(H) The prayer of one afflicted when he is feeble and pours out his complaint before Yahweh. (1) Hear my prayer, Yahweh. Let my cry for help come to you. (2) Do not hide your face from me in the day of distress. Incline your ear to me. In the day when I call, answer me speedily, (3) for my days are consumed like smoke, and my bones burn like glowing embers, (4) for my heart has been cut down like grass and withers. I forget to eat my bread. (5) Because of my loud groaning, my bones cling to my flesh.
Twice in the opening of this psalm, the word for “prayer” occurs, first in the heading and then in the first verse. Additionally, we find two synonymous expressions: “cry for help” (vs. 1) and “call” (vs. 2). Then, the psalmist uses the word for “day” three times: “the day of distress,” “the day when I call” (vs. 2), and “my days (which) are consumed like smoke” (vs. 3).
Structurally, we have the “what” (“my prayer” in vs. 1), the “when” (“day/days” in vs. 2), and the “why,” the psalmist’s sense of malaise, both physical and emotional (vss. 3-5). We also encounter the word for “bones” twice. First the author speaks of his “bones burning like glowing embers” (vs. 3) and then of his “bones” clinging to his flesh (vs. 5). In a parallel reference, he describes his heart as “cut down like grass” (vs. 4). These terms vividly describe the afflictions the psalmist is experiencing.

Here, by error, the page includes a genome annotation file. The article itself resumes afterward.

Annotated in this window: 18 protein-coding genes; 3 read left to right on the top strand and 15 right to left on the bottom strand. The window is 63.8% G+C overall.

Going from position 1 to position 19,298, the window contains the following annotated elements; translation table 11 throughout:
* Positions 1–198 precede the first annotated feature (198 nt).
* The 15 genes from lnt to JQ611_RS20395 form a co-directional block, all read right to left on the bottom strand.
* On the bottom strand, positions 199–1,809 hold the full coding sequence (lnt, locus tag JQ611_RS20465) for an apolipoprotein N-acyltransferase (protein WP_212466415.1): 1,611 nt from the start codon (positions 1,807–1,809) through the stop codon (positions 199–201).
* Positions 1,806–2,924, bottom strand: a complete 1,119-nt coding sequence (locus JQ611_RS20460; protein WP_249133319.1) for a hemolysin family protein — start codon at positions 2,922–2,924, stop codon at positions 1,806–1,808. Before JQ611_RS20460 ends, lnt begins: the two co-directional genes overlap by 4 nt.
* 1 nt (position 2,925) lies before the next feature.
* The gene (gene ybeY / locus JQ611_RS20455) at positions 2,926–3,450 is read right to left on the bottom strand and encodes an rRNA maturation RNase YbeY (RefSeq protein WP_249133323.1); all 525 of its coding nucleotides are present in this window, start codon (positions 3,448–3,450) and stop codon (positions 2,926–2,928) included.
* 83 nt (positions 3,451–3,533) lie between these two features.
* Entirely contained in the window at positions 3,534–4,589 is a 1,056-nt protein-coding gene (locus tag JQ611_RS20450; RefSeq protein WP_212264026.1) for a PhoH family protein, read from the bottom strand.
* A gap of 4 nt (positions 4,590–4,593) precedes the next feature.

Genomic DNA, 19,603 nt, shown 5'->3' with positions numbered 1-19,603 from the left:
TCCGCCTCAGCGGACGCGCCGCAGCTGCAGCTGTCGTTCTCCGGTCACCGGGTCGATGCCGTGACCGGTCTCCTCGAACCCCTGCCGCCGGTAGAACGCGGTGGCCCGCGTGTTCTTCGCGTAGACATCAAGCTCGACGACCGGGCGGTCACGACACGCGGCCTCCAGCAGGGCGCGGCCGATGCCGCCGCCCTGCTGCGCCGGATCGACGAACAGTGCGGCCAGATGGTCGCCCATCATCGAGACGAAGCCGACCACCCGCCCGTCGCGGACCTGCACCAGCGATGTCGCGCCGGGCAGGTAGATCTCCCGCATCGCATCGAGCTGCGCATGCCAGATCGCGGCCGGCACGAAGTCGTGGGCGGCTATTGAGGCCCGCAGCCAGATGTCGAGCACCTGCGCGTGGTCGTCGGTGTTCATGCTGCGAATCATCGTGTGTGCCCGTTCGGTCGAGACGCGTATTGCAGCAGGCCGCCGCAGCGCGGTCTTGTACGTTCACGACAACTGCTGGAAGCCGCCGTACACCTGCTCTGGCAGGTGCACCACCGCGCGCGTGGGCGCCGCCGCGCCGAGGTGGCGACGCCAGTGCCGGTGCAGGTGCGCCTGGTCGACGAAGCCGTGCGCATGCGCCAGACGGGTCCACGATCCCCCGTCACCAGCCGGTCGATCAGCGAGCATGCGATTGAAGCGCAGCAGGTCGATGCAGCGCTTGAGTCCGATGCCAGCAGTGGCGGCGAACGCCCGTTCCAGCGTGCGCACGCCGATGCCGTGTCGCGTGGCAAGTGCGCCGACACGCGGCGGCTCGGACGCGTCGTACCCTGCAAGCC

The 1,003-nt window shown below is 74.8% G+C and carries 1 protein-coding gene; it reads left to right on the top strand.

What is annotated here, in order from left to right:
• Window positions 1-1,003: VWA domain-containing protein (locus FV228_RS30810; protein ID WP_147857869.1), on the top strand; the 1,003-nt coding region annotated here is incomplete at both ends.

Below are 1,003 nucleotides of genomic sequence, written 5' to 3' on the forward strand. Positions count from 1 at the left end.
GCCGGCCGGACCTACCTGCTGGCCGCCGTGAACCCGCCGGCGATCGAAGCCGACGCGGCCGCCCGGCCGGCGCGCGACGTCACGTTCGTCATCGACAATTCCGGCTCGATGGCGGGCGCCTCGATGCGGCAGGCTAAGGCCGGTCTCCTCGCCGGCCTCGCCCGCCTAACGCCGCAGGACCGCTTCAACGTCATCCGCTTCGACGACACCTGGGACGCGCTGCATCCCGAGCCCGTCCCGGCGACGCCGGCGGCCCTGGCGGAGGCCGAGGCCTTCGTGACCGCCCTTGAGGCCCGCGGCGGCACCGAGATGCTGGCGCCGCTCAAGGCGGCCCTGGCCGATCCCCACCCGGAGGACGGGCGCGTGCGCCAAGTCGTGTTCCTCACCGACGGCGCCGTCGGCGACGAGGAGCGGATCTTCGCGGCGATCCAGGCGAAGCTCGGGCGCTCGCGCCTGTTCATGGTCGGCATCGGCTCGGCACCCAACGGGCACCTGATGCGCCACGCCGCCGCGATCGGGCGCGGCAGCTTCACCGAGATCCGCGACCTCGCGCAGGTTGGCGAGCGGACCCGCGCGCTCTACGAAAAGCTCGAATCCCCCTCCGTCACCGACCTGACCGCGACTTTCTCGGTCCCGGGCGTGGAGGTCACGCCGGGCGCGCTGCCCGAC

I. Crying out to God in the day of distress (1 & 2)
II. Complaining to God amidst my discouragements (3-5)
In times of distress, those who belong to Yahweh cry out to him for help and relief from their afflictions.
The four similes used by the psalmist to convey his inner turmoil grip our imagination as we meditate on them. “Days consumed like smoke” (vs. 3) effectively communicates how fleeting, how evanescent our lives can seem. “Bones glowing like embers” (vs. 3) as well as “bones clinging to my flesh” (vs. 5) both portray the anguish we feel deep within ourselves when overwhelmed by our afflictions or shamed by sinfulness. A “heart cut down like grass and withering” (vs. 4) graphically depicts the feelings of abandonment and diminishment we feel when disappointed and forsaken by those around us.
If we were to visit a modern diagnostician or psychiatrist and use the psalmist’s words to describe our condition, we would probably receive a diagnosis like, “You are suffering from anxiety and depression,” and be given medications to ease our symptoms. In the ancient world, the only remedy available to those in such physical and emotional turmoil was to cast themselves upon the mercy and grace of a loving God. In our day when we too quickly medicate and too quickly resort to any number of therapeutic treatments, we should learn first to turn to God in earnest prayer before we try other palliatives. We all too easily forget that our loving Lord has designed the stresses and difficulties of our lives as ways of drawing us closer to him in prayer so that we might learn to rely on his enablement in the time of need. Could it be that in our haste to alleviate symptoms we short circuit what God is seeking to accomplish in us through life’s trials and testings?